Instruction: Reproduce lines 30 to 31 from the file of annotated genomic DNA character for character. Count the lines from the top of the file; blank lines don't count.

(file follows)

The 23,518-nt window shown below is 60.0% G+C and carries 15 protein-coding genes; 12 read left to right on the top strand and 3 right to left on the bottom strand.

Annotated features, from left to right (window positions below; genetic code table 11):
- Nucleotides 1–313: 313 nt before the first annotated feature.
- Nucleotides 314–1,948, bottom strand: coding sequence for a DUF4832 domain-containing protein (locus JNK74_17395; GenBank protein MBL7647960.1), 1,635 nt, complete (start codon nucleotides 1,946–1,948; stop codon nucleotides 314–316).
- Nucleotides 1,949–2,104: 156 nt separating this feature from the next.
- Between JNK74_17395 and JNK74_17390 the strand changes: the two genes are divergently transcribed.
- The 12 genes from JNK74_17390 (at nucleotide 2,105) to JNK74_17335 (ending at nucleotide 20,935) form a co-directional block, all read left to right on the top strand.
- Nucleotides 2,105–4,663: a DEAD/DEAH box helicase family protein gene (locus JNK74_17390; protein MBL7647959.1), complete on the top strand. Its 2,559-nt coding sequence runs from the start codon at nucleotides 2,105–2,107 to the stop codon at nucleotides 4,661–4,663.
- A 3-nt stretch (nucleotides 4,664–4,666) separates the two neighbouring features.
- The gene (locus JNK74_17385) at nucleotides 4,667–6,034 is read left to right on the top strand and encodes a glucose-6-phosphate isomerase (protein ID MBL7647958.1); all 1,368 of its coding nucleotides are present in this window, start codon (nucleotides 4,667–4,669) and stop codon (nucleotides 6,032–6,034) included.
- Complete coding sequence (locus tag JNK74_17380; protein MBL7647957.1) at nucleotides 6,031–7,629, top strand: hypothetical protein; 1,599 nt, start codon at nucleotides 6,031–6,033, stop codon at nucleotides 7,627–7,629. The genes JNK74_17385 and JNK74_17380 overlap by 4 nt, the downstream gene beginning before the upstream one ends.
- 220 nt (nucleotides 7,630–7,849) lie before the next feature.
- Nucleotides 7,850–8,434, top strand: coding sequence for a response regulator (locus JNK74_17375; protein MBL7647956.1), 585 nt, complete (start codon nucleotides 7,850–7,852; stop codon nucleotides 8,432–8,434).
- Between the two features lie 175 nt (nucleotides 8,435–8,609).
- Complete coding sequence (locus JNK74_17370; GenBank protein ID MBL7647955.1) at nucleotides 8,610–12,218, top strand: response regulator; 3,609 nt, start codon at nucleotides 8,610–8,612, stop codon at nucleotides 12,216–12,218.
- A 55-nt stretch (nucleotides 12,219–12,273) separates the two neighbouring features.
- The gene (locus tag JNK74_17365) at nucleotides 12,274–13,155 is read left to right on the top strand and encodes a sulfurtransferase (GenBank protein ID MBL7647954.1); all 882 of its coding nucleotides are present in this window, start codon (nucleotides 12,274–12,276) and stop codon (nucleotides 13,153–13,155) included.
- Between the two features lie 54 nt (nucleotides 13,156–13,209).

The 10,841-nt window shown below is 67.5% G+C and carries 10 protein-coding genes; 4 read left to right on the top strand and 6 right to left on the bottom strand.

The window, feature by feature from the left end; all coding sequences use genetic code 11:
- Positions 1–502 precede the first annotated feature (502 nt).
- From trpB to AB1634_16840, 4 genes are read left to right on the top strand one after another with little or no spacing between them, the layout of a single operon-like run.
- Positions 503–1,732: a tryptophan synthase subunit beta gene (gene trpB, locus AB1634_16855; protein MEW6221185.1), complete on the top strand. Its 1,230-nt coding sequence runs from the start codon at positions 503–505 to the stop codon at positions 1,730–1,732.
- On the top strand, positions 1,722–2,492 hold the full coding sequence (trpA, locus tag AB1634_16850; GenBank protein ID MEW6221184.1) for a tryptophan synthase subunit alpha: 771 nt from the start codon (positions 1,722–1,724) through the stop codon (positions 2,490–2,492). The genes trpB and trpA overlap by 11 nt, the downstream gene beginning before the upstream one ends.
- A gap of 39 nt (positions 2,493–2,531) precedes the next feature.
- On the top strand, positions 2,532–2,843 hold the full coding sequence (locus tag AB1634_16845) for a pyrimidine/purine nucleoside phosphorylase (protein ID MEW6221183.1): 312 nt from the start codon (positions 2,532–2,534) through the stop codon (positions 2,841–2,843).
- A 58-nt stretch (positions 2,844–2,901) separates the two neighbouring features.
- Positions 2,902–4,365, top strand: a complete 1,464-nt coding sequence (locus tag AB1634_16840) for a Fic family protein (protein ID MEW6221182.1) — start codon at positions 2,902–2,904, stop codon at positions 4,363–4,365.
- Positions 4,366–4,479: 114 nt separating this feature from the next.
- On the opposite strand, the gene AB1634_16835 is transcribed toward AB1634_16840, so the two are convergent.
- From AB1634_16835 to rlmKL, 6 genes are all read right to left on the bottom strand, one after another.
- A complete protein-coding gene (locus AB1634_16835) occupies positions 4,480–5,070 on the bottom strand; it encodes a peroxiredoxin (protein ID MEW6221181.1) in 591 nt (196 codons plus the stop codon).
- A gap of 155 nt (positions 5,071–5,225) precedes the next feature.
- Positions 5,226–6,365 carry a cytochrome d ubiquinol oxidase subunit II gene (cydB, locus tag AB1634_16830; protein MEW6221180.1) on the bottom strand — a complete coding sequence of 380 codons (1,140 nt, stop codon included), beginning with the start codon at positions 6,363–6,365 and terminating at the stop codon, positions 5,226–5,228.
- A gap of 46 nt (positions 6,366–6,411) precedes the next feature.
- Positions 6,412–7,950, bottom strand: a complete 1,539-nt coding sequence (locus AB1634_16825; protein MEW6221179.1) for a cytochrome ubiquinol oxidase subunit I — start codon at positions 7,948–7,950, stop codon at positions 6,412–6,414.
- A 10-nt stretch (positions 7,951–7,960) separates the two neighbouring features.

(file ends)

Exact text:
- On the opposite strand, the gene AB1634_16835 is transcribed toward AB1634_16840, so the two are convergent.
- From AB1634_16835 to rlmKL, 6 genes are all read right to left on the bottom strand, one after another.